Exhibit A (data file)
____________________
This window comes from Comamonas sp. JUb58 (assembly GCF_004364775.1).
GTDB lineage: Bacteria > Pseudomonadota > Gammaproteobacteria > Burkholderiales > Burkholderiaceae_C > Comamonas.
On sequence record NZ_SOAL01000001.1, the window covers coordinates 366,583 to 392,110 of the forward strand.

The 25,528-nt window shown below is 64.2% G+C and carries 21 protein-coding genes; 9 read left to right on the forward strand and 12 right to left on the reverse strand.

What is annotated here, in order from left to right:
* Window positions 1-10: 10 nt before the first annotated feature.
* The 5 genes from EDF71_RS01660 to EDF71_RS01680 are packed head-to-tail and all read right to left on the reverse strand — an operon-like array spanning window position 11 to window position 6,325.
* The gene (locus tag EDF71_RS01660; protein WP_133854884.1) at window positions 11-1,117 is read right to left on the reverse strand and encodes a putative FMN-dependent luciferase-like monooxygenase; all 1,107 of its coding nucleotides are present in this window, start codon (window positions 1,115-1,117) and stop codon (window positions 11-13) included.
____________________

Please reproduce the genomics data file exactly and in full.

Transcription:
This window comes from Comamonas sp. JUb58 (assembly GCF_004364775.1).
GTDB lineage: Bacteria > Pseudomonadota > Gammaproteobacteria > Burkholderiales > Burkholderiaceae_C > Comamonas.
On sequence record NZ_SOAL01000001.1, the window covers coordinates 366,583 to 392,110 of the forward strand.

The 25,528-nt window shown below is 64.2% G+C and carries 21 protein-coding genes; 9 read left to right on the forward strand and 12 right to left on the reverse strand.

What is annotated here, in order from left to right:
* Window positions 1-10: 10 nt before the first annotated feature.
* The 5 genes from EDF71_RS01660 to EDF71_RS01680 are packed head-to-tail and all read right to left on the reverse strand — an operon-like array spanning window position 11 to window position 6,325.
* The gene (locus tag EDF71_RS01660; protein WP_133854884.1) at window positions 11-1,117 is read right to left on the reverse strand and encodes a putative FMN-dependent luciferase-like monooxygenase; all 1,107 of its coding nucleotides are present in this window, start codon (window positions 1,115-1,117) and stop codon (window positions 11-13) included.